I loved Windows 7. I haven't felt that way about many of the Windows systems. I tolerated 3.1, preferring DOS and Solaris at the time. Windows 95 was great, with me skipping Windows 98 after installing it on a few PCs at work. I thought Windows 2000 was OK, and did really like XP. I avoided Vista, running XP until I got a beta of Win 7. Then I thought Microsoft had made a great move, slimming down the OS and making it faster on the same hardware.
I skipped Windows 8 and moved to Windows 10, so I guess I like every other version of Windows. That makes sense. I've often felt every other version of SQL Server was really good, with some slim, not quite sure I like this, not quite sure this is worth the money, in-between versions. That might be changing as I liked SQL Server 2016, 2017, and 2019 is looking good.
I ran across an article on the move to Windows 10, which Microsoft has been pushing and which as proceeded very well. Many people upgraded, especially with the free offer to upgrade. However, the pace of change has leveled off, with Windows 10 at 44% recently and Windows 7 at nearly 37%. The disconcerting issue is that the latter number has barely changed from the end of 2018. With Windows 7 expected to EOL in Jan of 2020, Microsoft is trying to push people forward.
There are all sorts of reasons people are loathe to update their OS. Compatability issues, the comfortable feeling of knowing how a system works, and certainly resource concerns. I wish security was a higher level of concern for more people. When Win7 EOLs, enterprises can pay $200/yr/machine to get patches, but there is no option for Home users. I think this is a little short sighted as many Home users might not see value in upgrading, but they (and the rest of us) need secure machines on the Internet. Why wouldn't a $50/yr charge for security patches make sense?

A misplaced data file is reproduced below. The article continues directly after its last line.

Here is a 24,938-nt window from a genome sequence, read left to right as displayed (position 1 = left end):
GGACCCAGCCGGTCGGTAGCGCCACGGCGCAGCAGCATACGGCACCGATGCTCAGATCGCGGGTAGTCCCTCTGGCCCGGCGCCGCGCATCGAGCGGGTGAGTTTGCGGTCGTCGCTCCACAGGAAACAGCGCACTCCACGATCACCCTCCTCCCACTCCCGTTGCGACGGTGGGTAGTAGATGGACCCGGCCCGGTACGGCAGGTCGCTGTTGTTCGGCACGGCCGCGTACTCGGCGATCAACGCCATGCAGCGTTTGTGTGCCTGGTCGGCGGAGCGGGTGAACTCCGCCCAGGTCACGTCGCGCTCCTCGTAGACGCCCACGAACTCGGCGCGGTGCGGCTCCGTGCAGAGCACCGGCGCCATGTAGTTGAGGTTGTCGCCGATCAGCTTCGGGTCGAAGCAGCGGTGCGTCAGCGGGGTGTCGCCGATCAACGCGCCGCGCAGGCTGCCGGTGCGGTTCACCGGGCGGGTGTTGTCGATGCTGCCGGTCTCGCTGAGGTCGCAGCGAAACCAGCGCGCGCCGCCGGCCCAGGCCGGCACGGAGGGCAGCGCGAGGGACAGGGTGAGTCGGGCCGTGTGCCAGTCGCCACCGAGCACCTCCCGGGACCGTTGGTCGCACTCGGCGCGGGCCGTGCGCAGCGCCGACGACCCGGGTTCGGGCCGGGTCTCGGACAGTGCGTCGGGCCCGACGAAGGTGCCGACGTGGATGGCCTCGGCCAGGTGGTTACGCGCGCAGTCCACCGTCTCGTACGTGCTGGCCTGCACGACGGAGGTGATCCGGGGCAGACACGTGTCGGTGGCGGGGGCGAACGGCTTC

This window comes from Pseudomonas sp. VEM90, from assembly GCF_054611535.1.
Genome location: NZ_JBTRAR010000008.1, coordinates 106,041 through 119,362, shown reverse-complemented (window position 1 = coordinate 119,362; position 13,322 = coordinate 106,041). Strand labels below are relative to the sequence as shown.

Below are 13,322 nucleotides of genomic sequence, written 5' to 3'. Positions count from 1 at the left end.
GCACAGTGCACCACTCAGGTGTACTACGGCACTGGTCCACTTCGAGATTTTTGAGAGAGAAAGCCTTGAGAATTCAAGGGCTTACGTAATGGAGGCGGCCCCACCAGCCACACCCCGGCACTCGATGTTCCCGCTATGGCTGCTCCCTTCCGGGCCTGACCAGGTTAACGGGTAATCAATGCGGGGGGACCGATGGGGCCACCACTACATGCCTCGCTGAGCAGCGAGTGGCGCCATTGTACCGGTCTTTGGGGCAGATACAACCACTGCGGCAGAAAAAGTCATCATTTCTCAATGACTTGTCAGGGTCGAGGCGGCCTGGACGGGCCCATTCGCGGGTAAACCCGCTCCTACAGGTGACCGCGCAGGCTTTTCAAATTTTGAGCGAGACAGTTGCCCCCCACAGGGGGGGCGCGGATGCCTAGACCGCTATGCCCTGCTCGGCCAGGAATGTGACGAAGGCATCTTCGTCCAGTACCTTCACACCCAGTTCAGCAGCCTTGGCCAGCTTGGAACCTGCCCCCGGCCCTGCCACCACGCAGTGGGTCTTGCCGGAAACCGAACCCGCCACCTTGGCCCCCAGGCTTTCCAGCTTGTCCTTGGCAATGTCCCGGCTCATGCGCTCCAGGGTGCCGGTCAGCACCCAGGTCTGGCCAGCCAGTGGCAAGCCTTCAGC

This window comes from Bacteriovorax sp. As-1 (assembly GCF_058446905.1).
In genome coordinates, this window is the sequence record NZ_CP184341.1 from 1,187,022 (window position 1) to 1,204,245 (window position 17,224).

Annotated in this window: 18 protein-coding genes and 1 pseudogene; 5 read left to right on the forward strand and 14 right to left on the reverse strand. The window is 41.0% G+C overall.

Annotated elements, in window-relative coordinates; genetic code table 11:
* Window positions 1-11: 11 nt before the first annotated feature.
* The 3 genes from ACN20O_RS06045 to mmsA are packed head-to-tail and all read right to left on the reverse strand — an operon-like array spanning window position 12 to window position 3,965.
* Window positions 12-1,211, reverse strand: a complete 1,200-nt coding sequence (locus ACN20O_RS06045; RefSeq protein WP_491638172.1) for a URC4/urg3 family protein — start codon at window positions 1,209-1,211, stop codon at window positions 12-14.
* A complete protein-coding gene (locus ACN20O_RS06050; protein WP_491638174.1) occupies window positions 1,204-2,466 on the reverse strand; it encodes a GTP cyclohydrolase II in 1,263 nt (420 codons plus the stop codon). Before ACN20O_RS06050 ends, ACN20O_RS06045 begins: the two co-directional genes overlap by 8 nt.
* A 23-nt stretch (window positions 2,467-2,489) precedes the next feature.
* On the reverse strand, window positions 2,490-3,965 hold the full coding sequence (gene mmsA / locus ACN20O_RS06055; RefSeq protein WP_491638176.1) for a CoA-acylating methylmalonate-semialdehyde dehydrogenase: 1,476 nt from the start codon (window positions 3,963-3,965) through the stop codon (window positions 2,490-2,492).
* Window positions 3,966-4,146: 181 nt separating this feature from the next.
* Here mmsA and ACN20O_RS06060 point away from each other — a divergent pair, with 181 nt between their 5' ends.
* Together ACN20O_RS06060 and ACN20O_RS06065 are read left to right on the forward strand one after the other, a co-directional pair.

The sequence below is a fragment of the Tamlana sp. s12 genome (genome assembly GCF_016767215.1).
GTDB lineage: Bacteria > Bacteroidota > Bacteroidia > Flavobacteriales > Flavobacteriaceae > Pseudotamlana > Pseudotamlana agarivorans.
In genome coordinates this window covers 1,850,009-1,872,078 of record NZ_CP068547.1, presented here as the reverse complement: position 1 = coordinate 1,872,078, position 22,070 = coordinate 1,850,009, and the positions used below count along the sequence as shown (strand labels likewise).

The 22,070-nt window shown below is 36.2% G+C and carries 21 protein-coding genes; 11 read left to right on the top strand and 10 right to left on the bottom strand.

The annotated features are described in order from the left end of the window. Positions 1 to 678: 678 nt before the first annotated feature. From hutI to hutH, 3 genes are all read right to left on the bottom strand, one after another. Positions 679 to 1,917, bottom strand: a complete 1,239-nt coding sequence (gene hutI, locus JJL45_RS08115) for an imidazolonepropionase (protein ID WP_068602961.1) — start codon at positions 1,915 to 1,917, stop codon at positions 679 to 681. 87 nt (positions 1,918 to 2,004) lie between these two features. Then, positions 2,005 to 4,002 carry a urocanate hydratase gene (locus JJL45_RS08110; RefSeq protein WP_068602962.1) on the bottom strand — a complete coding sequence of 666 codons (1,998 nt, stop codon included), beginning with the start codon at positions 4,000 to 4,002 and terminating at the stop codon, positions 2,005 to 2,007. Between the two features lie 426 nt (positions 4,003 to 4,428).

Modern hardware is powerful and lasts longer, so I could understand an individual that started running the OS in 2011 not seeing a need to change. They are happy with a PC that runs email, browses the web, plays solitaire, and manages money. Do these people need to upgrade to Win 10? I don't know that they do, and the vast majority of the world are consumers, not creators, so the much of the work done in Win10 isn't useful for them.
There isn't a right answer here, and certainly there are security concerns from an older OS, but at some point the OS and hardware will be good enough for most people to stick around a long time. Microsoft ought to be prepared in those cases to enable very long term support, perhaps with some yearly charge, to provide patches to the OS. I don't know if Win7 is the place to do that, but I do think that Win10 ought to be around for a long, long time with paid support.